Health Minister Jonathan Coleman says $6.5 million will be invested into the adult cochlear implants programme to increase access.
“For those with profound hearing loss cochlear implants can be a life changing procedure,” says Dr Coleman.
“Access to funded cochlear implants have increased significantly under this Government. In 2014 we expanded the children’s programme so our under 18s could receive bilateral implants, with no waiting list.
“In 2013 we also increased the number of funded cochlear implants for adults from 20 to 40 a year. However, we want even more adults to benefit.
“That’s why we’re investing an extra $6.5 million into the adult programme for 2017/2018. This will increase the Cochlear Implant Programme's total funding to $14.93 million.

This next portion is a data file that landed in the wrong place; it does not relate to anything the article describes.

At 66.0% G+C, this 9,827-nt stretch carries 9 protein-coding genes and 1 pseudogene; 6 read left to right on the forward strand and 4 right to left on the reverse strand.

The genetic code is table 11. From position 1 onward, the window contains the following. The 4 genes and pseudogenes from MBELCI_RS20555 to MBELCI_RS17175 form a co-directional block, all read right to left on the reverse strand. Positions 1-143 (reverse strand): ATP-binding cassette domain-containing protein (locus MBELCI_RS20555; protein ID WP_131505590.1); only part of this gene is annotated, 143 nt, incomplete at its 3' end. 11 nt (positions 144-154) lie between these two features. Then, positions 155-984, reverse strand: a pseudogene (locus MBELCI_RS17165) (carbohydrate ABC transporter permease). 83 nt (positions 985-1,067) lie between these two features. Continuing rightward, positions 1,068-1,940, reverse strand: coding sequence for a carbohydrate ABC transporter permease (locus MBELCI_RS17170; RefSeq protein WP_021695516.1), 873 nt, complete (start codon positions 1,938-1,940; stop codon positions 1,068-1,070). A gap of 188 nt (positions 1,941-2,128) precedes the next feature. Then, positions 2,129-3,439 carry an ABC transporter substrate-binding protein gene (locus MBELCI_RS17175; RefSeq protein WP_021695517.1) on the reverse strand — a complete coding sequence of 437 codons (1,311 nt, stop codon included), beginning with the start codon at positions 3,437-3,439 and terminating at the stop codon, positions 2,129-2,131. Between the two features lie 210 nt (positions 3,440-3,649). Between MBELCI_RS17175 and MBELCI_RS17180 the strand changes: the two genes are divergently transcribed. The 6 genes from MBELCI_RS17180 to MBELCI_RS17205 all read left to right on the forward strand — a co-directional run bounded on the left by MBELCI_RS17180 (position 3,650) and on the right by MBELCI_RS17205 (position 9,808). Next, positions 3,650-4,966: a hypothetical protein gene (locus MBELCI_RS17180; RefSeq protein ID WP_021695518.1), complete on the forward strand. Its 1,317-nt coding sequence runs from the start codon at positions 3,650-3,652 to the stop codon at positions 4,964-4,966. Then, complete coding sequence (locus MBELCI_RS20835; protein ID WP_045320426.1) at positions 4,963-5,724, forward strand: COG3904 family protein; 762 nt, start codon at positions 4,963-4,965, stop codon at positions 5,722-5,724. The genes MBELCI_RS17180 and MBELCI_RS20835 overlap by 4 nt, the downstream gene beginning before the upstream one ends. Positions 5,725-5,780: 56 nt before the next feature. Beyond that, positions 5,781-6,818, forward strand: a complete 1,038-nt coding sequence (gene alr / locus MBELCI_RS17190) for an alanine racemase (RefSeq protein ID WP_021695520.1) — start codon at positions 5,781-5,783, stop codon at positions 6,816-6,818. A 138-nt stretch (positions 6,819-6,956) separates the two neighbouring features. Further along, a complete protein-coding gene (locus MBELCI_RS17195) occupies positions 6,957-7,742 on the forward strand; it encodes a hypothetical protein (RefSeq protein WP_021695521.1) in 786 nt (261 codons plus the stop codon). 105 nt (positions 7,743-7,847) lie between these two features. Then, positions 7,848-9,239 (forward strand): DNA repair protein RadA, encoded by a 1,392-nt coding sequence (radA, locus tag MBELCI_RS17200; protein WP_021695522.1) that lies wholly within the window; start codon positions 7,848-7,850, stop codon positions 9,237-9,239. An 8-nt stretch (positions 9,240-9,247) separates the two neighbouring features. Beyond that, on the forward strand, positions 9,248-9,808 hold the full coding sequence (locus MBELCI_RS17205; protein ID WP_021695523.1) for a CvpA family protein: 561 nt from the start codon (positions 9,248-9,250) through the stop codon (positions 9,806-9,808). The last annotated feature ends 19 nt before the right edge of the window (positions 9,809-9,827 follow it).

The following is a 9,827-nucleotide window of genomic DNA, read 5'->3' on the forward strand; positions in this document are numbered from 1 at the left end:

“The total number of funded cochlear implants for adults will go from 40 to 100 for 2017/2018, an increase of 150 per cent.
“The investment will also increase the capacity within the system and cover the additional audiology and rehabilitation time required to support such a massive uplift.
“I have also asked officials for advice around how we can better structure the funding model for this important service going forward.”
The extra $6.5 million will come from reprioritisation within Vote Health.
Notes to Editors
Around 86 New Zealanders receive funded cochlear implants each year. Up to 16 are infants, 30 are children aged 2-18 years and 40 are adults.
There are currently around 224 adults on the waiting list for a funded cochlear implant.
A cochlear implant costs about $45,000 for surgery, implant and switch-on.
The processors need to be replaced about every six to seven years, which costs about $10,000 each time.